DC public charter schools can apply for federal funds meant to bail out small businesses

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DC Charter Schools get most of their funding from the government, a revenue stream that continues to flow as coronavirus immobilizes the district’s economy. But some schools are now debating whether they should apply for federal bailout funds meant to help small businesses and nonprofits hit by the crisis.

It’s a request the chair of the board of education wonders if schools should make when so many businesses and organizations have lost almost all of their income and resources are limited.

“We’re in an ethical dilemma,” said DC Council member David Grosso (I-At Large), who chairs the education committee. “The challenge is to dig deep within yourself and see where you see yourself in the pecking order of our community’s needs.”

But charter leaders say they incurred unexpected and high costs when schools closed. If they are entitled to the money and need it, they said, they should use it.

The $2 trillion federal relief package finalized last week, officially known as the CARES Act, includes nearly $350 billion for the Paycheck Protection Program, a loan program for small businesses. The program incentivizes small businesses with fewer than 500 employees to retain workers by covering about two months of paychecks for employees earning less than $100,000 a year. Businesses can have their loans forgiven if they avoid layoffs or pay cuts.

How to get a small business loan under the $349 billion relief bill.

A spokesperson for the Federal Small Business Administration said the agency will release more information about the Paycheck Protection Program, and it remains unclear who will qualify for the loan.

The National Alliance for Public Charter Schools, a national charter advocacy organization, advises charter schools to apply for the program. And while it’s unclear how many of the city’s 62 charter operators plan to apply, Scott Pearson, executive director of the district’s charter regulatory and licensing board, said he hopes all eligible schools will submit an application.

“There’s a lot of uncertainty about the city’s budget,” Pearson said. “In the absence of something like this program, we should expect layoffs in public charter schools, and the whole point of this program is to prevent those layoffs.”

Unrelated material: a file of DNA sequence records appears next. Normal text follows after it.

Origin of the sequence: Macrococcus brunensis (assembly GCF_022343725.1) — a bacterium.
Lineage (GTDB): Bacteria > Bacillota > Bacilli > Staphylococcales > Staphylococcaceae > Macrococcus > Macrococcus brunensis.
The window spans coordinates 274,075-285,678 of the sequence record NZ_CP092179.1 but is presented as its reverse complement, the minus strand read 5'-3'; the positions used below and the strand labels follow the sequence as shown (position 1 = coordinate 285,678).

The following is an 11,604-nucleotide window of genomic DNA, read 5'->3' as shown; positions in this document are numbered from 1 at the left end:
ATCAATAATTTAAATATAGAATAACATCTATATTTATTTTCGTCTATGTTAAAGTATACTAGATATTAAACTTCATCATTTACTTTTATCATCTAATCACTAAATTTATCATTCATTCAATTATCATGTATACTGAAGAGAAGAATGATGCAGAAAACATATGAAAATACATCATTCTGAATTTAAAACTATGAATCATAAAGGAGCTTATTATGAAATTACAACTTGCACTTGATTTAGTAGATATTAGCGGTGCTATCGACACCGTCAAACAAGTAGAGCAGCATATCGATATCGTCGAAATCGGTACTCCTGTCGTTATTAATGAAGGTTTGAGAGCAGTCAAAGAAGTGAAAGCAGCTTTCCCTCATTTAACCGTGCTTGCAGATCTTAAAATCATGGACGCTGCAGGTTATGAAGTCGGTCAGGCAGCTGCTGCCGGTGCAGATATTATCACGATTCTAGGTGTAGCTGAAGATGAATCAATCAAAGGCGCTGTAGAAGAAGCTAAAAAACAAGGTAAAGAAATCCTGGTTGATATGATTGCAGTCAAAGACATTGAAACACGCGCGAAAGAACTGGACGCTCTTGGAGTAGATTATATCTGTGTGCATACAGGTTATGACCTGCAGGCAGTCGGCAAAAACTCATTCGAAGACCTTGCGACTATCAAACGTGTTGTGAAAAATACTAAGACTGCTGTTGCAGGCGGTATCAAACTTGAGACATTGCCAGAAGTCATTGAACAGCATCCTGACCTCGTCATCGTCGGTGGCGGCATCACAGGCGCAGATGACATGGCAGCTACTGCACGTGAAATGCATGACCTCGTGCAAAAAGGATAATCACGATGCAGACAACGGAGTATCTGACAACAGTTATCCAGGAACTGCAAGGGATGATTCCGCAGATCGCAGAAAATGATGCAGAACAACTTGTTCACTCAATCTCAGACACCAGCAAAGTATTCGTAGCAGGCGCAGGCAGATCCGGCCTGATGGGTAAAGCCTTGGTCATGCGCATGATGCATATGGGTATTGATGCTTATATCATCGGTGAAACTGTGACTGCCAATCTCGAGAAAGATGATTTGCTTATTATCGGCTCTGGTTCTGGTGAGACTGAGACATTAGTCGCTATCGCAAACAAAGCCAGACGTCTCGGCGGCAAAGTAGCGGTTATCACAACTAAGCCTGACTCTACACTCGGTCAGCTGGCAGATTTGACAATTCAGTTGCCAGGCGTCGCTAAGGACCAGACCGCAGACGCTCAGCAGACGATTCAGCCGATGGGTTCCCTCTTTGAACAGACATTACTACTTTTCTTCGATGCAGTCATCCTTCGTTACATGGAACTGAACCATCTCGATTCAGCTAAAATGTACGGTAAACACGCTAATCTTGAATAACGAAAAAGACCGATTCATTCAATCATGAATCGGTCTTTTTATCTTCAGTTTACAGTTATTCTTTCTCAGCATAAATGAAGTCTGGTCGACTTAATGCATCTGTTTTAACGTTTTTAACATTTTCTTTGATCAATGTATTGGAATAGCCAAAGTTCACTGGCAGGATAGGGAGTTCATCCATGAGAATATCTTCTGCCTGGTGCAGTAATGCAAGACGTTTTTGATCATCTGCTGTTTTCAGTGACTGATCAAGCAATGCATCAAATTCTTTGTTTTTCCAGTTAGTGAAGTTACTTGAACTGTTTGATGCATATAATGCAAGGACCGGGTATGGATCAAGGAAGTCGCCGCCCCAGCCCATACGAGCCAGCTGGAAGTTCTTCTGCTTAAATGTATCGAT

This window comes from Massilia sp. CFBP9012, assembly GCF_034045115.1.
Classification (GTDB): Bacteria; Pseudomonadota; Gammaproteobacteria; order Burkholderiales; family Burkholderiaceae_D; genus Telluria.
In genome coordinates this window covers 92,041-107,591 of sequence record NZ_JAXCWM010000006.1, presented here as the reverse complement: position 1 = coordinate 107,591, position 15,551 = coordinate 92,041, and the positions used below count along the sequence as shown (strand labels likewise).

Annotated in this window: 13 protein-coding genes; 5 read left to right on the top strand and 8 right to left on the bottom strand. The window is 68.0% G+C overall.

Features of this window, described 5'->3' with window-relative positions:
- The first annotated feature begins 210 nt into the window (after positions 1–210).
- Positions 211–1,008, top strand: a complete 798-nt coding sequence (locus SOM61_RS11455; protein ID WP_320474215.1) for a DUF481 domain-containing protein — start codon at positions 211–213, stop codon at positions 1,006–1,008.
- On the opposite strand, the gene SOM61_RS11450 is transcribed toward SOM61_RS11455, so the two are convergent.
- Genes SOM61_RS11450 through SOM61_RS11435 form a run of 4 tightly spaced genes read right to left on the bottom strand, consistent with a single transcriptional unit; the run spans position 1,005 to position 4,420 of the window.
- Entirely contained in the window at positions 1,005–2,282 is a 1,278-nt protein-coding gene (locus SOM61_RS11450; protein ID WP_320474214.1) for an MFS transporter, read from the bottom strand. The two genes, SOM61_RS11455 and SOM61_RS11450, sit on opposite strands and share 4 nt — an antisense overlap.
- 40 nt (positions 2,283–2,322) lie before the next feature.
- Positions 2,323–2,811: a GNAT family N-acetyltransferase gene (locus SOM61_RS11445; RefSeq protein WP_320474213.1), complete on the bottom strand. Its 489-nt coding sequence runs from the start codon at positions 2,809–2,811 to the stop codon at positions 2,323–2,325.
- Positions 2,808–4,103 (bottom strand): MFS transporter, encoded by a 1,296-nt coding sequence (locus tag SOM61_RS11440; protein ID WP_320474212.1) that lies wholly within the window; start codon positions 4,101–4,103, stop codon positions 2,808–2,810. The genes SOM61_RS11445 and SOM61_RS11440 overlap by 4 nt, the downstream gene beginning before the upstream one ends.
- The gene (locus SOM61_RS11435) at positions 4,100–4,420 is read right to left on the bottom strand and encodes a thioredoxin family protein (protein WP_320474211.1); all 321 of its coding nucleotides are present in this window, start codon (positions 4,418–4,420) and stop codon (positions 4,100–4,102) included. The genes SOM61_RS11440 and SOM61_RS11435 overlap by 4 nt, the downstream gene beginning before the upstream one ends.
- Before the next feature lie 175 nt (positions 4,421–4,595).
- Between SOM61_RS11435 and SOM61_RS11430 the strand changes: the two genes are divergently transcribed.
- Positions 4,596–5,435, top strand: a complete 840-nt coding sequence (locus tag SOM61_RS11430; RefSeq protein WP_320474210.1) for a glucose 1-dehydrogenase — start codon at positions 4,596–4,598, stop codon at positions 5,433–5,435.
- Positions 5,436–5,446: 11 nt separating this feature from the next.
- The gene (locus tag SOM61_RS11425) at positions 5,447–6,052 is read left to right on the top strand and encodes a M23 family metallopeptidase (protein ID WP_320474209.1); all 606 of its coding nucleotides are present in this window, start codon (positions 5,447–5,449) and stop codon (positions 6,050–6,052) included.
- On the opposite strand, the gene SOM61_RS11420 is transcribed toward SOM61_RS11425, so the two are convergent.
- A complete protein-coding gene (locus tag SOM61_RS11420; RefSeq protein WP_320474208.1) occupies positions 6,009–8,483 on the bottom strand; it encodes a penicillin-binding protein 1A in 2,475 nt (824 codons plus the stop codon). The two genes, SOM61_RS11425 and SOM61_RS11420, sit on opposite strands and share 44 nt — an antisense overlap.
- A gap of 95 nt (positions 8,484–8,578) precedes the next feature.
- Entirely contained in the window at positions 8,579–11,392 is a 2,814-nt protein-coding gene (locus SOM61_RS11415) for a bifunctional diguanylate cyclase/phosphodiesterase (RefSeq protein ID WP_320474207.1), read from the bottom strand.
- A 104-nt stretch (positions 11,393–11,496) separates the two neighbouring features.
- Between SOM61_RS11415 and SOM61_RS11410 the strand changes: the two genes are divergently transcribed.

Charter schools, which educate 47 percent of the city’s roughly 100,000 public school students, are publicly funded and privately operated. The city spends a base of about $11,000 to educate every public school student in the two areas.

Although some charter schools receive private donations, most of their funding comes from the government. But Pearson and charter school leaders said many campuses spent extra money buying laptops and providing groceries and school supplies to students during the extended closures. Others expect to see private giving dry up and fear they will need more resources in the coming months to ensure their students don’t fall behind in their studies.

DC Mayor Muriel E. Bowser (D) proposed in February to increase education spending by 4% over the next fiscal year, and Grosso said he would fight to keep that bump intact. He said businesses that rely on private spending — including restaurants and retailers — likely need more than charter schools and should be prioritized in allocating those funds to small businesses.

Under federal law, the district is required to implement a uniform formula to fund charter schools and traditional schools equally based on enrollment. The city provides buildings to the traditional public school system and allocates additional funds to each charter student so that their schools can acquire and maintain their facilities.

DC’s charters say the city must give them empty school buildings. The city says no.

The traditional school system would not qualify for federal small business loans. But charter advocates have long argued that their sector is unequally funded. The traditional public school system, advocates say, can use city services, including legal advice, which charter schools must pay for themselves.

Tracy Wright, chief executive of Paul Public Charter School, said she plans to apply for federal funding through the relief program. She said her school had sent 450 computers to students to use during remote learning and would need extra money to repair and replace broken computers.

Other schools said they were reviewing their finances and considering whether to apply. Raymond Weeden, principal of Thurgood Marshall Academy Public Charter School, said his school had purchased 150 computers for students to use during school closures and was canceling its annual fundraising gala in April.

“In terms of costs that no one expected, we definitely have them,” Weeden said. “We are analyzing and reviewing that and trying to see if it makes sense for us to apply.”

The Bowser administration said it had no position on whether charter schools should apply for the loan program, but said it supports “schools using every tool legally available” to help them.

“At this unprecedented time,” Deputy Mayor for Education Paul Kihn wrote in a statement, “we are focused on supporting all of our public school communities as we tackle new challenges together.”

Aaron Gregg contributed to this report.

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